Our latest paper: “Factorization and criticality in finite interacting spin systems under a nonuniform magnetic field”

Our latest paper just got published by Physical Review Letter! Let me briefly explain what our manuscript is about:

Factorization and criticality in finite interacting spin systems under a nonuniform magnetic field


Exact ground states of strongly interacting spin systems are normally highly entangled and  complex. Yet at particular finite values of the applied magnetic field such systems may exhibit a completely separable exact ground state, i.e. a simple product state where each spin points along a specific direction. Such remarkable phenomenon is known as ground state factorization.

Here we show the existence of an exceptionally degenerate set of completely separable ground states in XXZ systems immersed in a nonuniform field, arising at a remarkable quantum critical point where all magnetization plateaus merge. These points can emerge in arrays of any size, spin and dimension for a wide range of nonuniform field configurations, and exhibit other special critical properties like long range pair entanglement in their immediate vicinity.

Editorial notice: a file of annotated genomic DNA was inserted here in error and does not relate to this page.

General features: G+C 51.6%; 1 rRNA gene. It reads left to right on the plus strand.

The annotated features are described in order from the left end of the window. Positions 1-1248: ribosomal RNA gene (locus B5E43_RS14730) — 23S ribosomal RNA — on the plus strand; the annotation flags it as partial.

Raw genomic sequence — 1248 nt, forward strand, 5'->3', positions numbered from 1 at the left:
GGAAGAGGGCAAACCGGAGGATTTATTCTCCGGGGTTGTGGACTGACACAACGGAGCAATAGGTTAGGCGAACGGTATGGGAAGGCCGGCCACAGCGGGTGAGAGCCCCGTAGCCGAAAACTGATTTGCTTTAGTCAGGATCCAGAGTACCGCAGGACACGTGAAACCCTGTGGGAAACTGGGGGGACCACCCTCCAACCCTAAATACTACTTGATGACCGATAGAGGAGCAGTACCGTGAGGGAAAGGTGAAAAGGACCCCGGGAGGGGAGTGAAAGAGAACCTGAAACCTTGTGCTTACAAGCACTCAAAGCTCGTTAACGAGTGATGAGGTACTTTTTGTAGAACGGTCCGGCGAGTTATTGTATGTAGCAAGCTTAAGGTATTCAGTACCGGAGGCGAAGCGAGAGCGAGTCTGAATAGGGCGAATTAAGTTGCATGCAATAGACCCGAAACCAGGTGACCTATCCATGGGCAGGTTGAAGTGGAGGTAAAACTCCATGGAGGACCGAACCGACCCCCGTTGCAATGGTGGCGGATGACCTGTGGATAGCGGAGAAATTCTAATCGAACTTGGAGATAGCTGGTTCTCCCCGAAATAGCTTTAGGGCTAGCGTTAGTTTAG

The XXZ model is an archetypal quantum spin system which has helped to understand interacting many-body systems and their quantum phase transitions, and which has recently received renewed attention due the possibility of its finite size simulation with state-of-the-art technologies and its potential for implementing quantum information processing tasks. Among other possibilities, present results open the way to design exactly separable ground states in such system through a finite controlled field, which can be used as initial states for quantum protocols.

You can find the paper here:


And on the arXiv:



About marcocerezo

I'm Marco Cerezo, I have a Ph.D in Physics and I'm currently a Postdoctoral Research Associate at Los Alamos National Laboratory in New Mexico, USA. My main fields of study are Quantum Information, Quantum Computing and Condensed Matter. Currently I'm working to develop novel quantum algorithms which can be useful in near-term quantum devices.
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